According to Revenue Canada, the United Church of Canada and the National Trust for Canada, close to 10,000 of Canada’s 28,000 church buildings will close in the next ten years. The Trinity Centres Foundation was established in 2018 as a pan-Canadian charitable organization with the goal of restoring and repurposing underutilized churches across Canada. TCF is creating dynamic new community hubs for various neighbourhood uses, applying a new social business model that generates both societal and economic value. The Foundation is committed to enabling churches to bring about positive change while maintaining a secure financial future. In the process, they are finding innovative ways to deliver services, advance social inclusion and revitalize communities and local neighbourhoods. With case studies from Montreal, Calgary and Kitchener Ontario, this presentation will explore the TCF model of: • Assembling community hubs in churches across Canada • Creating a Diversified Impact Investment Fund • Creating a shared services operating model.
This presentation will discuss BC’s response to COVID-19 for people experiencing homelessness and women and children fleeing violence. We will share data demonstrating the pandemic’s impact and outcomes for the emergency shelter and transition house sectors in BC and the effects on the people they serve. The presentation will discuss how the information collected from emergency shelter and transition house providers informs BC Housing’s planning and decision-making during the pandemic, and its usefulness for future pandemic and emergency planning.
The City of Laval is the second-largest city in the Greater Montreal area, the third largest in Quebec and an archetypical suburb. The land use bylaw in application since 1970 had never been fully revised and multiple amendments have changed it to Kafkaesque proportions. In 2021, the city adopted the draft of the Code de l’urbanisme (CDU), a new form-based code, which had never been done at this scale so far in Canada. A rigorous process was put in place to prepare this serious change and to allow innovation. Preliminary studies were done for months early in the project. In 2019, the city launched a comprehensive communication and consultation. Over three years, several tools were developed in that respect, such as a virtual open house as well as virtual public hearings. A continuous attention was also given to the transition within the city departments to make sure people were both made aware of what was coming and guided during the process. Recognizing the opportunity, the city wanted to distance itself from Euclidian zoning by regulating the urban development with a form-based code. The CDU represents a major shift in the way the city views and regulates its territory. Inspired by some of the best North American examples, the CDU is based on a transect. It thus applies this ecological concept of a spectrum of natural environments and their symbiotic elements to human habitats.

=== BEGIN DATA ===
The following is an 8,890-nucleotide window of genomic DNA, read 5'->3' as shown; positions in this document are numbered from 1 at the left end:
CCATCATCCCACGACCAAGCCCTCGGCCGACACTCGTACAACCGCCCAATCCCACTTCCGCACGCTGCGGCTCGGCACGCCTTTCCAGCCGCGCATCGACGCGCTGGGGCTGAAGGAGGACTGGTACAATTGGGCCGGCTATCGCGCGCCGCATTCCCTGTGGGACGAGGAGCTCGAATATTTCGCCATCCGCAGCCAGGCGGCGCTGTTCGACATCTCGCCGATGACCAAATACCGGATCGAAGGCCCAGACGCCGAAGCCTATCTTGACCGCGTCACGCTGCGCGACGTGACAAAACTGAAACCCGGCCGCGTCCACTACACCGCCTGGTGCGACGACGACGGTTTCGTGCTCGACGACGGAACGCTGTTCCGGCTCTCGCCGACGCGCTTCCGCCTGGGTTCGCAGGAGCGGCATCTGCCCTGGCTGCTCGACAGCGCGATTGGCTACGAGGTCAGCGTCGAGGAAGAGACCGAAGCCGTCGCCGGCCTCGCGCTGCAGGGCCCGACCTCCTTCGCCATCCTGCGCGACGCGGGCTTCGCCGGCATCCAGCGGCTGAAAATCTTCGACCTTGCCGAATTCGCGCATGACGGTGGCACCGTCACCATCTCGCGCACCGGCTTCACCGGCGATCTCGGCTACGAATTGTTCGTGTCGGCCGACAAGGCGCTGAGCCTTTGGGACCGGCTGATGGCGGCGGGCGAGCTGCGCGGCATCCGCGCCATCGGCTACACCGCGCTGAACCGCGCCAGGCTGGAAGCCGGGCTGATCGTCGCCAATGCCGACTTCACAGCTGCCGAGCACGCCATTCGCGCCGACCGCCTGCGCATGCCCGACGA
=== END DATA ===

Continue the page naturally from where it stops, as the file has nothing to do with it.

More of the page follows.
Urban planning has evolved as a settler-colonial project and tool of White supremacy that has resulted in the systemic marginalization and exclusion of Black Indigenous and People of Colour communities. From the planning classroom to planning practice, it has become imperative for practitioners, future planners, and scholars to adopt anti-racist agendas and rethink how to facilitate system-wide transformation for Canadian cities. We will discuss our academic research, teaching, and professional practices associated with diversity and cities to interrogate how to bring planning forward and create inclusive and equitable cities. Topics including but not limited to public space, urban health, environmental justice, immigrant settlement and integration, and community engagement will be addressed. We call for a system-wide transformation taking a multi-scalar approach, critically reflecting on components of change at the personal, interpersonal, and institutional levels. A national-level task force for strategic collaboration and a coordinated shift toward the profession’s anti-racist future is recommended.